Apprentices come to the Center for Environmental Farming Systems’ Small Farm Unit (SFU) to learn the basics of running a small farm in eastern North Carolina in a practical, hands-on manner by working with the farm manager, extension personnel and university researchers on a daily basis. Apprentices will participate fully in the production and marketing activities of the SFU as learners and partners, and may observe and participate in education and research/demonstration activities as occasions permit. Apprentices are expected to develop the expertise to take charge of specific enterprises or aspects of the small farm unit.
The SFU is a 30-acre unit of the 2,000-acre Cherry Research Farm in Goldsboro, in Wayne County, eastern North Carolina. The apprenticeship is designed to be a practical, experience-based, hands-on learning adventure. Apprentices work with other learners and are guided by CEFS staff with experience in production, marketing, research and social context. There is Internet access as well as contact with NCSU, NCA&TSU and NCDA&CS resources.
The apprenticeship for 2010 will focus on production and marketing in the context of eastern North Carolina. Currently the SFU is engaged in the following activities, presently used for research and demonstration purposes:
- organic systems work (utilizing cover crops, animals, soil building and high-value crops);
- season extension production in high tunnels and greenhouses;
- organic transplant production;
- beneficial insect farmscaping;
- small fruits—blueberries, strawberries, blackberries—and high-value vegetables;
- pastured meat (goats and poultry);
- marketing locally through farmers markets; and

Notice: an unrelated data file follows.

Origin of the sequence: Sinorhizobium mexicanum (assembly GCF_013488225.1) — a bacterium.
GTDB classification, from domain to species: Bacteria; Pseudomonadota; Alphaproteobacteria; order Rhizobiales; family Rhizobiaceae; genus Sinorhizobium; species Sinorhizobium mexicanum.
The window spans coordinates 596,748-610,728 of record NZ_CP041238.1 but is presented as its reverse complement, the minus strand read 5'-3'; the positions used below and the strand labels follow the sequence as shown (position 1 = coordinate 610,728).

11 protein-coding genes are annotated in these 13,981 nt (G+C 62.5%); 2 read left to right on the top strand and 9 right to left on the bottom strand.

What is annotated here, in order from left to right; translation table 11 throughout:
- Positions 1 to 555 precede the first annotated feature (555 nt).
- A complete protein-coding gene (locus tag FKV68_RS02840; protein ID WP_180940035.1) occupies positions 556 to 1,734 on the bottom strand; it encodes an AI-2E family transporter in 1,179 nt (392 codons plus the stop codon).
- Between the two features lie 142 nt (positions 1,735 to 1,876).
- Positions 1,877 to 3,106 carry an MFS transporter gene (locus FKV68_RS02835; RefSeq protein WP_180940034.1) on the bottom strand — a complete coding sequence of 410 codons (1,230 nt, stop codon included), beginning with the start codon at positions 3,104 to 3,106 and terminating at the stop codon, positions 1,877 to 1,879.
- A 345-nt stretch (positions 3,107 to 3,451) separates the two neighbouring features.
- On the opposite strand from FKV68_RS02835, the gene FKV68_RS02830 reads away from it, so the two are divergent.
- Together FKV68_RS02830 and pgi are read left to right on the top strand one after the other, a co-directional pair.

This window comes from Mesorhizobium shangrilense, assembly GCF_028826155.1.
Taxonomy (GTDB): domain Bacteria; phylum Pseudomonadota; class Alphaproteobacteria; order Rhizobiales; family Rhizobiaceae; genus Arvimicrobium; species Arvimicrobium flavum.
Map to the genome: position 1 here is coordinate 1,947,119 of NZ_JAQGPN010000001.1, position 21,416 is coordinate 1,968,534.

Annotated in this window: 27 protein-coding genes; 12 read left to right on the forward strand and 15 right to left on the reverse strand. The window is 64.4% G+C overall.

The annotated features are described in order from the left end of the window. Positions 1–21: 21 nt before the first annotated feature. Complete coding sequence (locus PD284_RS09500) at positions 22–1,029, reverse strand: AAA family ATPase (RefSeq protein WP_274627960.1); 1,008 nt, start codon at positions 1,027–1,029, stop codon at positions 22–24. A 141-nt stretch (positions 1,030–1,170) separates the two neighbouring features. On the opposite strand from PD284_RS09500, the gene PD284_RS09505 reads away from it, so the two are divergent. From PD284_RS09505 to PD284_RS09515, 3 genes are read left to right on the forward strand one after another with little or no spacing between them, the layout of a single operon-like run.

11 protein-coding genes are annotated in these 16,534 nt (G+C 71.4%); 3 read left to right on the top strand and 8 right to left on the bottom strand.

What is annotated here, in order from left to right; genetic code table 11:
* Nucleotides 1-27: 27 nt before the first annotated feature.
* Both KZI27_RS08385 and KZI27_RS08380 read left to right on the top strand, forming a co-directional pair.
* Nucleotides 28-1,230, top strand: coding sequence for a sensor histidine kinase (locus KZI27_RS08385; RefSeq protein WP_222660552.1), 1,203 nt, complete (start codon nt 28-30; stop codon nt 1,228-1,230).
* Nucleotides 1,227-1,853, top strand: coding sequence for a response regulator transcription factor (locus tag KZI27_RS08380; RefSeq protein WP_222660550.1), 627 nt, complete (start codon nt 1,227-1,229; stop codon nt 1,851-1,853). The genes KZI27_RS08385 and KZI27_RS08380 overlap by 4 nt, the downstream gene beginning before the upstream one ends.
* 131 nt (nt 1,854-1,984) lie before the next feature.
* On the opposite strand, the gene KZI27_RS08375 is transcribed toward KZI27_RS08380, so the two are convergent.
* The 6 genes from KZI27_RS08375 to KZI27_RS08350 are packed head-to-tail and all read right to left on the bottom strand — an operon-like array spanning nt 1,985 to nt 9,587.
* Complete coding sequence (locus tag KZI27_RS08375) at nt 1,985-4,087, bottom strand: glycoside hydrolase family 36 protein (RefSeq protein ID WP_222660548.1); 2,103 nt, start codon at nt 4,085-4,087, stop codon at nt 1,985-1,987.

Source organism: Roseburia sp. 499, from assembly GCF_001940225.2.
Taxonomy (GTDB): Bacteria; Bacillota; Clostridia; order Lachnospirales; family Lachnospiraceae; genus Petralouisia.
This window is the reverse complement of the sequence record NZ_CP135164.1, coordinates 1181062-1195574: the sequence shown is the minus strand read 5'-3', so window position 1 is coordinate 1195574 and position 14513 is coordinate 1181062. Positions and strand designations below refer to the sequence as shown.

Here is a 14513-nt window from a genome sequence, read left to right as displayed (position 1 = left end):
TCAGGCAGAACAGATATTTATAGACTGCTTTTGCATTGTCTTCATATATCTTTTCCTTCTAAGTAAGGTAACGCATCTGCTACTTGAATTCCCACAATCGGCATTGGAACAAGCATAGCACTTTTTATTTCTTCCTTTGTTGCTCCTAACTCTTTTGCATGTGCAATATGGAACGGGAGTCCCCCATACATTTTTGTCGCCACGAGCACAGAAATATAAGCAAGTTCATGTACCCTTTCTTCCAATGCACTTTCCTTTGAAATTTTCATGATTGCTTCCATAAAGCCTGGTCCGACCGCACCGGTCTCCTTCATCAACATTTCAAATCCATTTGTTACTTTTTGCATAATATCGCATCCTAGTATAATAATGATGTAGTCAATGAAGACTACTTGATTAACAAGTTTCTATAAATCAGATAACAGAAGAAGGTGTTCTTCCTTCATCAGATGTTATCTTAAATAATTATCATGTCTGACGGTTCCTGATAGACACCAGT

- post-harvest handling and food safety issues.
Apprentices develop skills and are encouraged to mentor each other as well as interns and others learners engaged in CEFS programs. As relevant, field trips to farms, university campuses and farmers markets in other parts of North Carolina are part of the educational experience for CEFS SFU apprentices.
The apprenticeship is designed around an entire growing season, February 1 to September 30. Some weekend and holiday work is required. There is also the possibility of a winter apprenticeship (October 1 to January 31).
Housing and a modest stipend of $100 a week are provided. If there are sufficient funds, there may be a modest bonus allocation of “profits” from farmer market sales to apprentices. All CEFS workshops are free to apprentices, and attendance/participation is highly encouraged.
Submit an email letter of interest to Steve Moore at firstname.lastname@example.org, and include the following information:
- your area of interest in sustainable agriculture,
- your background, resume, and contact information for three references, and
- why you would like an apprenticeship at the CEFS Small Farm Unit. Please mention what you hope to get from the experience and what you can offer to the Small Farm Unit team.
After receiving your information, John O’Sullivan or Steve Moore will contact you.
We will begin reviewing applications on January 1, 2010.
For more information on the Center for Environmental Farming Systems, check out their website at: http://www.cefs.ncsu.edu/index.htm
For More Information on Jobs and Internships, Please Visit the beginningfarmers.org Employment/Internship Page